On 3 August 2021 well-known government critic, blogger, and party supporter Fred Lumbuye disappeared from his home address in Turkey.

Electoral historyEdit

Presidential electionsEdit

Election Party candidate Votes % Result
2021 Bobi Wine 3,631,437 35.08%[24] Lost  N
(results contested)[25][26][27][28]

Parliament of Uganda electionsEdit

Election Party leader Votes % Seats +/– Position Government
2021 Bobi Wine Constituency 1,347,929 13.48%
57 / 529
New   2nd Opposition
Women 1,697,425 16.71%

See alsoEdit

ReferencesEdit

  1. ^ "Je chama kipya cha Bobi Wine kitaleta ushindani Uganda? - 22.07.2020". DW.COM (in Swahili). Retrieved 18 January 2021.
  2. ^ a b Nixon Segawa (22 July 2020). "Bobi Wine To Run For Presidency Under National Unity Platform Political Party". Kampala: SoftPower Uganda. Retrieved 22 July 2020.
  3. ^ Job Bwire (11 July 2017). "Bobi Wine Swears In As Kyaddondo East MP". Daily Monitor. Kampala. Retrieved 22 July 2020.
  4. ^ Sulaiman Kakaire (29 August 2018). "Bobi Wine: The making of people power". The Observer (Uganda). Kampala. Retrieved 22 July 2020.
  5. ^ Dickens Olewe (6 September 2018). "Bobi Wine: The pop star seeking 'people power'". London: BBC News. Retrieved 22 July 2020.
  6. ^ Patience Akumu (4 October 2018). "With Bobi Wine, people power could finally win in Uganda". The Guardian. London. Retrieved 22 July 2020.
  7. ^ "Uganda's People Power Movement Registers a Political Wing Ahead of 2021 General Elections | Voice of America - English". www.voanews.com. Retrieved 17 December 2020.
  8. ^ "Home". people power, our power. Retrieved 17 December 2020.
  9. ^ Jason Burke (22 July 2020). "Reggae star Bobi Wine launches new political party in Uganda". The Guardian. London. Retrieved 22 July 2020.
  10. ^ Derrick Wandera (22 July 2020). "Bobi Wine unveils new political party". Daily Monitor. Kampala. Retrieved 22 July 2020.
  11. ^ the fast observer (22 July 2020). "Electoral Commission Officially Gazettes NUP umbrella symbol". Kampala: The Fast Observer. Retrieved 24 November 2020.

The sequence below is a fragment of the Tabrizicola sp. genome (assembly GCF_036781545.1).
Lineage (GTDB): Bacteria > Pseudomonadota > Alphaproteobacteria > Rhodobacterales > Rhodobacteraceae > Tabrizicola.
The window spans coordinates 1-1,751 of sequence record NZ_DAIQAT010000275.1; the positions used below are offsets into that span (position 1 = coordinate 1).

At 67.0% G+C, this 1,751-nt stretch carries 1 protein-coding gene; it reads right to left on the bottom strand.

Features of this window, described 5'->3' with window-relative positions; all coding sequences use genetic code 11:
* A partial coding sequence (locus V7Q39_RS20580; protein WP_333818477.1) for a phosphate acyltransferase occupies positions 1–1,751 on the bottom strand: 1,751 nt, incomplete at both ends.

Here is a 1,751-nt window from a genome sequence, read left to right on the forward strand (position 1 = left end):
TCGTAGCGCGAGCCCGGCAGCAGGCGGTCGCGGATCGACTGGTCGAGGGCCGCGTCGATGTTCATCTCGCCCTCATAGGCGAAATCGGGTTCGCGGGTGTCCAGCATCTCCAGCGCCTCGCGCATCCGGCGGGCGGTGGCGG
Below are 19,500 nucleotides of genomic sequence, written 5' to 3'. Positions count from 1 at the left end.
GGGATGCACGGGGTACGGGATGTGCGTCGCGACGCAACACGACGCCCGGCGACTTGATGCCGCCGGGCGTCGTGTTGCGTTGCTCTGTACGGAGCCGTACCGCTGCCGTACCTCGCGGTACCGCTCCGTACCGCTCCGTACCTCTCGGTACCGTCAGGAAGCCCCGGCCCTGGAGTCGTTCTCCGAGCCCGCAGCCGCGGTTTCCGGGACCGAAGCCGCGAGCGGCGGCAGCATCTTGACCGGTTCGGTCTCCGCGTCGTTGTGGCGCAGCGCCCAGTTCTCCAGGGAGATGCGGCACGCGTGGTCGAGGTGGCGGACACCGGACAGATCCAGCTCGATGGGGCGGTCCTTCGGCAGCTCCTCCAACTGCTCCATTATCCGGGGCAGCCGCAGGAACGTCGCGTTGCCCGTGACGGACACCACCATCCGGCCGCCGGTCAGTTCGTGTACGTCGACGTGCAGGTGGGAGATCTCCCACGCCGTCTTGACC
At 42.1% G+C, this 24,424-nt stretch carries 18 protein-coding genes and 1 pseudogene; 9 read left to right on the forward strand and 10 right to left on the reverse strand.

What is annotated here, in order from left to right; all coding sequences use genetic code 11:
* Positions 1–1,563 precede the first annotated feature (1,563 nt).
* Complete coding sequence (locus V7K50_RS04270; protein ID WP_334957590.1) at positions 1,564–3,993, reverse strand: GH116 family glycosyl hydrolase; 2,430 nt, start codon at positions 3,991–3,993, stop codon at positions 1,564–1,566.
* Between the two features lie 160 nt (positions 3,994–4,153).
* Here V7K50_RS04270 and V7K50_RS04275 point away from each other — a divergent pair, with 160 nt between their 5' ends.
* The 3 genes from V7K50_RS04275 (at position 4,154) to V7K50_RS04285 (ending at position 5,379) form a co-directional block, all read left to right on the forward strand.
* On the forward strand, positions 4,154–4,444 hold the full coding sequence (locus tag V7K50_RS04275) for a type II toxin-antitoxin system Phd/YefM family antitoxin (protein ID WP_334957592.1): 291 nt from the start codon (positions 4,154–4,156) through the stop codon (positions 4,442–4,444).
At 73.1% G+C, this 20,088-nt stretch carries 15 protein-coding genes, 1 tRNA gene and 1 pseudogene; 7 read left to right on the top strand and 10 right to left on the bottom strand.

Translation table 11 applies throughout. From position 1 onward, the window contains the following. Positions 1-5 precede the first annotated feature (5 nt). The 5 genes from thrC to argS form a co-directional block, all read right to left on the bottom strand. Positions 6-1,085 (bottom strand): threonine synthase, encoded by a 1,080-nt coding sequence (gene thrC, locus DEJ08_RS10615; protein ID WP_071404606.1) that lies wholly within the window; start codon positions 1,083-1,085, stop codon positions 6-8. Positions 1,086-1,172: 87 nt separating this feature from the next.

12. ^ Edge Uganda (28 July 2020). "Bobi Wine unveils NUP membership cards". Kampala: Edge Uganda. Retrieved 29 July 2020.
  13. ^ SoftPower News (3 August 2020). "Five MPS Some From NRM, Mayors Join Bobi Wine's NUP". Kampala: SoftPower Uganda. Retrieved 4 August 2020.
  14. ^ Derrick Wandera and Shabiba Nakirigya (14 August 2020). "21 MPs join Bobi Wine". Daily Monitor. Kampala. Retrieved 15 August 2020.
  15. ^ "Rigged" (PDF).{{cite web}}: CS1 maint: url-status (link)
  16. ^ "Kyagulanyi will win elections with over 60% of the votes".{{cite web}}: CS1 maint: url-status (link)
  17. ^ "409 polling stations with 100% turnout".{{cite web}}: CS1 maint: url-status (link)
  18. ^ "Youtube". YouTube.{{cite web}}: CS1 maint: url-status (link)
  19. ^ "Pre-ticking ballots". Facebook.{{cite web}}: CS1 maint: url-status (link)
  20. ^ "Ballot box stuffing". Facebook.{{cite web}}: CS1 maint: url-status (link)
  21. ^ "Gen Muntu admits that Bobi Wine won 2021 polls". Ekyooto Uganda. Retrieved 27 August 2021.
  22. ^ "Pesacheck". 22 June 2021.{{cite web}}: CS1 maint: url-status (link)
  23. ^ "EU Parliament resolution".{{cite web}}: CS1 maint: url-status (link)
  24. ^ "2021 General Elections". 27 January 2021.
  25. ^ "Uganda's Bobi Wine Urges Protest Against Disputed Vote Results". Bloomberg.com. 22 January 2021.
  26. ^ "Uganda election: Bobi Wine challenges result in court | DW | 01.02.2021". Deutsche Welle.
  27. ^ "Bobi Wine to legally contest Uganda vote, urges non-violence".
  28. ^ "Uganda's opposition leader Bobi Wine files election challenge in court". February 2021.

External linksEdit